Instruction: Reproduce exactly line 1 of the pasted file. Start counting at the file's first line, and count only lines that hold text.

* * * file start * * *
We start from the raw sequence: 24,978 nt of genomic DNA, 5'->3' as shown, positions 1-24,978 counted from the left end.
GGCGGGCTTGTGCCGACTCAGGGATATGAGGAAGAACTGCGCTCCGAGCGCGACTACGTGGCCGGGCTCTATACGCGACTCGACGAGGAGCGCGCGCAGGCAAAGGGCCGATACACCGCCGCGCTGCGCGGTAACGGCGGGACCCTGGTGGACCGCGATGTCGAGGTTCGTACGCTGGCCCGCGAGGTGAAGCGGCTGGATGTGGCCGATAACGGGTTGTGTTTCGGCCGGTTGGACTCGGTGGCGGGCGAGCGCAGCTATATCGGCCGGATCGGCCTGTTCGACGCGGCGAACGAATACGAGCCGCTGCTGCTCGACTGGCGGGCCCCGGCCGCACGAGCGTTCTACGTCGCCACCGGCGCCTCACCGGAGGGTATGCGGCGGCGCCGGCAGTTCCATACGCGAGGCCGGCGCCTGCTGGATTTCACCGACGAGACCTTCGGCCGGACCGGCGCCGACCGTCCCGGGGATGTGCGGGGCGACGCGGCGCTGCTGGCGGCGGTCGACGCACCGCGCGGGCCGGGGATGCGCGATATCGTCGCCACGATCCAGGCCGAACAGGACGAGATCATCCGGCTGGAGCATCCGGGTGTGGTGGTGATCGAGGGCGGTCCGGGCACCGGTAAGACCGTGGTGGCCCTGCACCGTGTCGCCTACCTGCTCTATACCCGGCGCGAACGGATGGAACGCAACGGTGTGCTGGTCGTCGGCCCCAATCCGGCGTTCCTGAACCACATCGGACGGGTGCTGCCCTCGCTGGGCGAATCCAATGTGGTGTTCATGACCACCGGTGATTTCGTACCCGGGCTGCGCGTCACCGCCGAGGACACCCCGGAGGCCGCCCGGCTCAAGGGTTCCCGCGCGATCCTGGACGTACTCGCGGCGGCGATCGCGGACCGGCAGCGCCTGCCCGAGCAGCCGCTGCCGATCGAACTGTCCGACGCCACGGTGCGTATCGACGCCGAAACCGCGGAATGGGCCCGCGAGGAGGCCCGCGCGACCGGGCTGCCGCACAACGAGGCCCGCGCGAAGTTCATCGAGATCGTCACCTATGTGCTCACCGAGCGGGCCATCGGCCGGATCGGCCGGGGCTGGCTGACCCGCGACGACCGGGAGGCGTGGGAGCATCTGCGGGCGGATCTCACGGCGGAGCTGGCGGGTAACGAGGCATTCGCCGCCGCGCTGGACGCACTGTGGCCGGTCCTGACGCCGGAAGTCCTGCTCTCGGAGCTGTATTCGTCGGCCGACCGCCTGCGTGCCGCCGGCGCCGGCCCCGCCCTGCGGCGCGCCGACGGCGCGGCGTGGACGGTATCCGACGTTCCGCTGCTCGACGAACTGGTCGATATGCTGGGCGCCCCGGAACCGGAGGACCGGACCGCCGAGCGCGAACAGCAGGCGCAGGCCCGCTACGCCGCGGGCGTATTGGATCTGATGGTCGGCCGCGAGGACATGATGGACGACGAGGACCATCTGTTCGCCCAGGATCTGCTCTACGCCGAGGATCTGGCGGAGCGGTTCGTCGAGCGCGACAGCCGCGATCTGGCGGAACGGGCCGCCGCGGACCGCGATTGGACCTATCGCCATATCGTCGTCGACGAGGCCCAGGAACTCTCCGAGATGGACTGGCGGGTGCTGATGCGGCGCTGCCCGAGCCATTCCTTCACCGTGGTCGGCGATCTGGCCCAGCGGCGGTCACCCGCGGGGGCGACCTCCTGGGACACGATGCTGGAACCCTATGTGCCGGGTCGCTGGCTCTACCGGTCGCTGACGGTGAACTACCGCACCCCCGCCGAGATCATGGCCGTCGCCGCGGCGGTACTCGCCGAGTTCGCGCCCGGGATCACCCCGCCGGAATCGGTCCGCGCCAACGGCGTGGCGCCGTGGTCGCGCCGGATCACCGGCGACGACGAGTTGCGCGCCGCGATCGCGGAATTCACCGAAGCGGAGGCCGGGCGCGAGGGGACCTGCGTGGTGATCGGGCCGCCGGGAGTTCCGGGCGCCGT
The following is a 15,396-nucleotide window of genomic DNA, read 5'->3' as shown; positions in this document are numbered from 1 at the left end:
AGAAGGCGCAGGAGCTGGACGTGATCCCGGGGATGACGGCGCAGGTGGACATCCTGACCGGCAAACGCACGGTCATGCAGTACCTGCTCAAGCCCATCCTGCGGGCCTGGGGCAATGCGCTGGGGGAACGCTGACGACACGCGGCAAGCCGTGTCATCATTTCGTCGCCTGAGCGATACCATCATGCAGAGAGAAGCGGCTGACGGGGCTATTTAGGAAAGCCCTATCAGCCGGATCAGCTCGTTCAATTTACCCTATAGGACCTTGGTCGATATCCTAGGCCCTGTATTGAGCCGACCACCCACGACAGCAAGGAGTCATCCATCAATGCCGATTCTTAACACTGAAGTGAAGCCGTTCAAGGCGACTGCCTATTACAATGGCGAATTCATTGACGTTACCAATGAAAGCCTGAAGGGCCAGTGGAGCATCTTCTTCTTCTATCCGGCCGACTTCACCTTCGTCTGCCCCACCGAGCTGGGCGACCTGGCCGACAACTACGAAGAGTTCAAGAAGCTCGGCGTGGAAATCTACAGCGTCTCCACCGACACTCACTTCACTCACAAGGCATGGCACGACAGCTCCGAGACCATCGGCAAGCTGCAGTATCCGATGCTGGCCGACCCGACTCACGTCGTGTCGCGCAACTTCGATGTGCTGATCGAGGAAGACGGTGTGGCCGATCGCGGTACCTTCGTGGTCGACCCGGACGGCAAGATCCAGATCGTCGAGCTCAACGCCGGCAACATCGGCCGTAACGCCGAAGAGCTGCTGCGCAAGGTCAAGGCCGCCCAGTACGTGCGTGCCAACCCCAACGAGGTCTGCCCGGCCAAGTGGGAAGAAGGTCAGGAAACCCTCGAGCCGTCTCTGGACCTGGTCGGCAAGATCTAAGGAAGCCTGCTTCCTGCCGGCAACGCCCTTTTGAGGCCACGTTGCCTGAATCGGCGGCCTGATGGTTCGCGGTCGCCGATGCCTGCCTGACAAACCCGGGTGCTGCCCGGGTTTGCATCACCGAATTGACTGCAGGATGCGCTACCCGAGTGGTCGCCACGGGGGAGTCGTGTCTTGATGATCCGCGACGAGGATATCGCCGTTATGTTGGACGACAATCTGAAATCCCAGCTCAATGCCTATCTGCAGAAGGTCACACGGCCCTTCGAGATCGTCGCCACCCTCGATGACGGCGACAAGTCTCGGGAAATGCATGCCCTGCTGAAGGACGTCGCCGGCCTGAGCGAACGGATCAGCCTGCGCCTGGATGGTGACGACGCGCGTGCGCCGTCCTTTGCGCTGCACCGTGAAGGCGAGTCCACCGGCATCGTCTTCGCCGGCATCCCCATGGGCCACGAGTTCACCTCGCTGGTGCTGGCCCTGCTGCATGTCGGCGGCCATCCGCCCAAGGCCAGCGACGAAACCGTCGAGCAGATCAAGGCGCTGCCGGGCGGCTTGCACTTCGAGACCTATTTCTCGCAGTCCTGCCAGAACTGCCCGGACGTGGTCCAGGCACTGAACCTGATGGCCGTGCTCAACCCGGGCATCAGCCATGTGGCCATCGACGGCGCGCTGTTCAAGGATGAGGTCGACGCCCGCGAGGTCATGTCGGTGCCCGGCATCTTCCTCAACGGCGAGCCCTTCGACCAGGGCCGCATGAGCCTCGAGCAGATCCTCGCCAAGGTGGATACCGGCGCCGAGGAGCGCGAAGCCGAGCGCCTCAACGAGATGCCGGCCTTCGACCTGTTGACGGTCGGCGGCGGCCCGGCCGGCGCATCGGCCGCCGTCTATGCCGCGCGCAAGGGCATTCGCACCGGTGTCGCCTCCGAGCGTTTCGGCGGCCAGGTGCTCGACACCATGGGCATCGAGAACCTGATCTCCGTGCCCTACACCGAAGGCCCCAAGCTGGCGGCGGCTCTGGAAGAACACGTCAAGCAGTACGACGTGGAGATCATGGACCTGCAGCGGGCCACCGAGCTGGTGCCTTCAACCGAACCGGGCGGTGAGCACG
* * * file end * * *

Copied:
We start from the raw sequence: 24,978 nt of genomic DNA, 5'->3' as shown, positions 1-24,978 counted from the left end.